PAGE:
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Why a mysterious plane crash in 1971 still haunts Chinese politics

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The Chinese government has made progress in containing the coronavirus, which has infected tens of thousands of people and killed more than 4,000 people in the country while spreading around the world. At the same time, Beijing is locked in an increasingly heated diplomatic confrontation with Washington. Nikkei’s China bureau chief Tetsushi Takahashi files dispatches on what he sees.

Monday September 14

The “Lin Biao incident” of September 13, 1971, during the Cultural Revolution, is arguably the darkest moment in contemporary Chinese history.

In China, most simply call it “the incident of September 13”. Lin was the vice chairman of the Chinese Communist Party. But in the early hours of that September day, his plane crashed into a grassy field in Mongolia, killing all nine people on board.

Lin is said to have fled to the Soviet Union after a failed coup attempt, which was to involve the assassination of Supreme Leader Mao Zedong.

Lin’s death remains shrouded in mystery. He was known as Mao’s “close comrade in arms” and was named as his successor at the National Party Congress in April 1969. Why did he plot to assassinate Mao two years later? These events are still one of the party’s biggest taboos.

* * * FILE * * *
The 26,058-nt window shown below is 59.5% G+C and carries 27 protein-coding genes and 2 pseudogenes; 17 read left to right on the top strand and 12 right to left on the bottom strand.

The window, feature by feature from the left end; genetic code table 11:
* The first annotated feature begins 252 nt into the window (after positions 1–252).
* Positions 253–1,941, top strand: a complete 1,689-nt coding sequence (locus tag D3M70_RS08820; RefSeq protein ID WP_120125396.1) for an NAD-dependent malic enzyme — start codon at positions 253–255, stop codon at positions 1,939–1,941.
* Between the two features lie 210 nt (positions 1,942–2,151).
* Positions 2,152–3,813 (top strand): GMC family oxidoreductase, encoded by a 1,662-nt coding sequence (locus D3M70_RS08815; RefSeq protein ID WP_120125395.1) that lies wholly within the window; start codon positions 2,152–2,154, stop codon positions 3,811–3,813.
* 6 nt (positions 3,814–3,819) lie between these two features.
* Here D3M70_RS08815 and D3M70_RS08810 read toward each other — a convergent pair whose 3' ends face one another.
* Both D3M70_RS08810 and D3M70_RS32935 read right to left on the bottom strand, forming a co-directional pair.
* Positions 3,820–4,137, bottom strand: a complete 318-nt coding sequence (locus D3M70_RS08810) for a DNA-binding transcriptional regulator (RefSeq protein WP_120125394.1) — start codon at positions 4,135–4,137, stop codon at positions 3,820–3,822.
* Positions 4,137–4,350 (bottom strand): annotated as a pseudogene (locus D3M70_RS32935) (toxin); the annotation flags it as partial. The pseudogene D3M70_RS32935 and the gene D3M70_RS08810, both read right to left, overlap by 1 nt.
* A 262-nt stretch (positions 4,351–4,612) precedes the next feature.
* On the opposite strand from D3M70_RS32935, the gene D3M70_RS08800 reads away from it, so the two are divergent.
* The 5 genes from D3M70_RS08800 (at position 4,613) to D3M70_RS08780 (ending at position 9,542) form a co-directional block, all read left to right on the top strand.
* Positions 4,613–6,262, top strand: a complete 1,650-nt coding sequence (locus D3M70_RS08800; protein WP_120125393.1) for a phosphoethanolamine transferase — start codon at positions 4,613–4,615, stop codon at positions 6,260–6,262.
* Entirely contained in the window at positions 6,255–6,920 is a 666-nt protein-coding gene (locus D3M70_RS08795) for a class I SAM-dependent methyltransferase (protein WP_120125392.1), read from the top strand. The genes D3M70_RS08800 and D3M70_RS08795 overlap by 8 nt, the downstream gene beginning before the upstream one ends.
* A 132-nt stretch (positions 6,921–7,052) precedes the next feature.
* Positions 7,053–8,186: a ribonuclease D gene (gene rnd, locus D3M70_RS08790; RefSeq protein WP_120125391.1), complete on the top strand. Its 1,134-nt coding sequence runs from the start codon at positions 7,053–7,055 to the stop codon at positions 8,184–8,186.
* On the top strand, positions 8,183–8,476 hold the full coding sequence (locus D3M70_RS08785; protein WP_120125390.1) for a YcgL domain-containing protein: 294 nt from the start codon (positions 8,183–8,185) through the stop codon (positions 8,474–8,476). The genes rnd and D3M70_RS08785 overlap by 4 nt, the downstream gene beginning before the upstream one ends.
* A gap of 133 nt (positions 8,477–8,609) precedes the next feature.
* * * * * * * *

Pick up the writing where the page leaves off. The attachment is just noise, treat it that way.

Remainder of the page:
About 2 km northwest of the Zhongnanhai area of ​​Beijing, where the party is based, is a place called Maojiawan. Lin lived there for almost 20 years, starting in the 1950s.

I visited Maojiawan on Saturday, but couldn’t enter because it was surrounded by high walls. When I stood in front of the door, probably once used by Lin to come and go, a middle-aged man came to talk to me.

“Are you looking for Lin Biao’s house?” He asked. There seem to be quite a few curious visitors like me.

The man said he was from northeast China. Lin served as commander-in-chief in the region in the late 1940s, during the Communist Party’s civil war with the Nationalist Party.

The man, who said his grandfather fought as a Communist soldier under Lin’s command, made no secret of his respect for the late leader. “Commander-in-Chief Lin was a great figure,” he said. “It is a historical fact and cannot be changed.”